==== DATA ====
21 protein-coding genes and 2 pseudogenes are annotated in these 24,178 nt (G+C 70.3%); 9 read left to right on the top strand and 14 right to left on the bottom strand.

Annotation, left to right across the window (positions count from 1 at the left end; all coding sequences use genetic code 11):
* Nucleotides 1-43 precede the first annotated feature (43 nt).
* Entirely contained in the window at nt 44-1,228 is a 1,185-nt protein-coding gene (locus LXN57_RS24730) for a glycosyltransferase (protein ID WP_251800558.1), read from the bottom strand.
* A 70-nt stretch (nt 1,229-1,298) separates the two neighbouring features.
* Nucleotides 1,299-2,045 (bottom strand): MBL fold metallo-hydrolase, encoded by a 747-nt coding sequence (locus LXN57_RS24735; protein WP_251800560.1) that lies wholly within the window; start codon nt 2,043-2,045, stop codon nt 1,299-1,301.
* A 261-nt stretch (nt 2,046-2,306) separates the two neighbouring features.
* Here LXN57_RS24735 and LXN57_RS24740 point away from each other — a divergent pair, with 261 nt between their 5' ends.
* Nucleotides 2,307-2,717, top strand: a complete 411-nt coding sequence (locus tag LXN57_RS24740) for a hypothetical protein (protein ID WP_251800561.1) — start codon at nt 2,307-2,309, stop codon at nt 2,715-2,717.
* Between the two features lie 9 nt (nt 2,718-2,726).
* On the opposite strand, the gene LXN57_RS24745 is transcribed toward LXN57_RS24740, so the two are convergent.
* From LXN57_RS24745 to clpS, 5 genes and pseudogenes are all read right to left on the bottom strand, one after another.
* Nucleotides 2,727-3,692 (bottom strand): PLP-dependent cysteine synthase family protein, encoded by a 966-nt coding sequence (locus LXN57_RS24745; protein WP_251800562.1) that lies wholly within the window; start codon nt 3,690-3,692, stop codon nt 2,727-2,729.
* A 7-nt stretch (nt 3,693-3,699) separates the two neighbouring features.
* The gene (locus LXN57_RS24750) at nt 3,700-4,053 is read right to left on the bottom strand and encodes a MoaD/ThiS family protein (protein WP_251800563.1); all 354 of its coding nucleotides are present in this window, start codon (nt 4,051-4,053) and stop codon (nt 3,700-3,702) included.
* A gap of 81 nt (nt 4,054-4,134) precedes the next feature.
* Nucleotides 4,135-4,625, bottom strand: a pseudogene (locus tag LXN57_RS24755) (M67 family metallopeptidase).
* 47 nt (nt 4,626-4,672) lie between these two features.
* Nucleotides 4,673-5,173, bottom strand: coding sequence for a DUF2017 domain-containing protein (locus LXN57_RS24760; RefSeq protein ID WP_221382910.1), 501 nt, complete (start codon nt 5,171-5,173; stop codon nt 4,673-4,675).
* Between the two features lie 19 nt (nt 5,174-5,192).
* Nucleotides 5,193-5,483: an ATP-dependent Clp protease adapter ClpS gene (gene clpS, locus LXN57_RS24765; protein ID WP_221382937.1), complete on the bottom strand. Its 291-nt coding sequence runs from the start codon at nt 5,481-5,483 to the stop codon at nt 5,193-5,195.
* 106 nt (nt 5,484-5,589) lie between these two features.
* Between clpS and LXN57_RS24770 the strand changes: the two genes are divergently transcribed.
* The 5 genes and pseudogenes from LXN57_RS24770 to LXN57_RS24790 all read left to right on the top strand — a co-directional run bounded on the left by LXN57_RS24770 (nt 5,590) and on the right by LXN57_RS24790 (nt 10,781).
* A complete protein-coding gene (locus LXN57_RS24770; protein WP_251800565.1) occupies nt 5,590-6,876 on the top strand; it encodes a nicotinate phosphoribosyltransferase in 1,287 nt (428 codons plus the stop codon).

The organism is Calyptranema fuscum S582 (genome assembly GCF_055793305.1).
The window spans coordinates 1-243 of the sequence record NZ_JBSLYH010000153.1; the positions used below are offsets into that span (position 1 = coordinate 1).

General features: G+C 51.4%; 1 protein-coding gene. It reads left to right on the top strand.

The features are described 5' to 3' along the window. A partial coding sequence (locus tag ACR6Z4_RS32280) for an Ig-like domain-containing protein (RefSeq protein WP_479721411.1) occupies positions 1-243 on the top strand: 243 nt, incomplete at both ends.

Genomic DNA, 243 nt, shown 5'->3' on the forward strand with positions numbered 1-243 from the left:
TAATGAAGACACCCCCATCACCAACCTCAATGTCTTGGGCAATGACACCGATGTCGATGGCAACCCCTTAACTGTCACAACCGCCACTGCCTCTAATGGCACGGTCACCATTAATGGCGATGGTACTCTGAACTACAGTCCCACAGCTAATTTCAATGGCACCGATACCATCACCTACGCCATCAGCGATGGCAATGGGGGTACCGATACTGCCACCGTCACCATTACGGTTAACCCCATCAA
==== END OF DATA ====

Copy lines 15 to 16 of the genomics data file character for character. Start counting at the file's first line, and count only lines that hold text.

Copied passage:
* The gene (locus LXN57_RS24750) at nt 3,700-4,053 is read right to left on the bottom strand and encodes a MoaD/ThiS family protein (protein WP_251800563.1); all 354 of its coding nucleotides are present in this window, start codon (nt 4,051-4,053) and stop codon (nt 3,700-3,702) included.
* A gap of 81 nt (nt 4,054-4,134) precedes the next feature.